Dare Wright was a model, performer, artist, author, and photographer. Early in life, her parents divorced. Dare grew up with her mother, while her brother grew up with her father. Sister and brother didn’t reunite until they were in their twenties. Dare and her mother, artist Edith Stevenson Wright, were very close, and Dare often felt she had to compete with her mother’s talent. The doll featured in the Lonely Doll series was named Edith, but was styled after Dare, herself. The loneliness felt by the doll Edith seems autobiographical of Dare’s life.

I didn’t know anything about Dare Wright until recently; I just know that I always loved looking at the pictures in The Lonely Doll. Even though they were in black and white, I spent a long time looking at each page—especially the pages in which Edith plays dress up in the boudoir. I hope I get the opportunity to find and read more of Dare Wright’s stories.

Have you read The Lonely Doll? What other children’s books are you nostalgic about?

Admitting the Truth


In an article posted on Huffingtonpost.com earlier this month, author Gabrielle Zevin questions why we lie about our favorite books. Instead of admitting that we love mysteries, romance, a book from our childhood, or Twilight, most people would rather state that their favorite book is something that makes them sound intelligent and thoughtful—like a New York Times Bestseller that we read about in a review once. There’s a sense of pride when we pick out the book at the bookstore and place it on our coffee table or bookshelf, while there is something embarrassing about revealing our true favorites. Zevin notes, “I have often wondered if a book like Fifty Shades of Grey would have done as well in a world without e-readers. What if all readers had had to go into an actual bookstore to purchase a copy?”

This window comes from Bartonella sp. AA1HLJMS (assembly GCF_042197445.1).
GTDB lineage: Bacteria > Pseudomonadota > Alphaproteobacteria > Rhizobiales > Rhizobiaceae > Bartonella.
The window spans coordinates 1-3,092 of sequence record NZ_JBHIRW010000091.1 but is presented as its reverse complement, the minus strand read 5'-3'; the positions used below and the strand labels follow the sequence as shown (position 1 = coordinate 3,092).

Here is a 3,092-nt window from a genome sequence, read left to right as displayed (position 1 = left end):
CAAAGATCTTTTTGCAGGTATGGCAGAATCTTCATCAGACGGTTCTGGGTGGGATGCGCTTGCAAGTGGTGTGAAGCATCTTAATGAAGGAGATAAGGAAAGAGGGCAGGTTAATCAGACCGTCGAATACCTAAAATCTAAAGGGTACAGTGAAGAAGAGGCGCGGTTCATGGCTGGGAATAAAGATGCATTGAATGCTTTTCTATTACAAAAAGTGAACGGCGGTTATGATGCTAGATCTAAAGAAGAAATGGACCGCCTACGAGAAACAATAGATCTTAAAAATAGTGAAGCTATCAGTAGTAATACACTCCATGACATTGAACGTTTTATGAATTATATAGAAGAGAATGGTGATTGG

Sometimes we try to get out of answering the question about naming our favorite book by saying something like, “Oh, there’s too many! How could I ever choose just one?” I used to ramble off a bunch of titles or authors when asked the question, but now I feel more confident revealing that The China Garden is my favorite book. I don’t mind that hardly anyone else has ever read it. I don’t mind that it’s a young adult mystery/romance from the 1990s. I’ve read and re-read the book on multiple occasions and no longer feel guilty that it isn’t a classic or a Best Seller.

In all, Zevin states that she doesn’t “mind when people ‘lie’ about what they read. I think the lie itself is revealing and the more I consider the matter, I’m not even sure it’s a lie. On some level, I think we want our reading self to represent our best self…We buy books aspirationally.”

Aspirationally or not, I’m just glad that people are still buying books and talking about them!

How about you? Do you find yourself lying about your favorite books?

Another Reason to Love Chipotle


  1. The friendly welcome when you walk in the door.
  2. The best guacamole (besides my husband’s, of course).
  3. Fresh ingredients and a focus on sustainable foods.

Now Chipotle has given us another reason to love this fast-food chain: reading material.

That’s right! An essay from a famous author, journalist, or comedian will be printed on Chipotle’s cups and bags starting this week. This means you can read while you enjoy your delicious food. According to the article posted on The Verge, the essays will be written by Jonathan Safran, George Saunders, Malcolm Gladwell, Judd Apatow, Sarah Silverman, Sheri Fink, Toni Morrison, Steve Pinker, and Bill Hader. The two-minute reads are designed to provide literature, writing, and quiet reflection in the middle of a patron’s busy day.

What do you think of Chipotle’s plan? Will you visit Chipotle to check out the essays?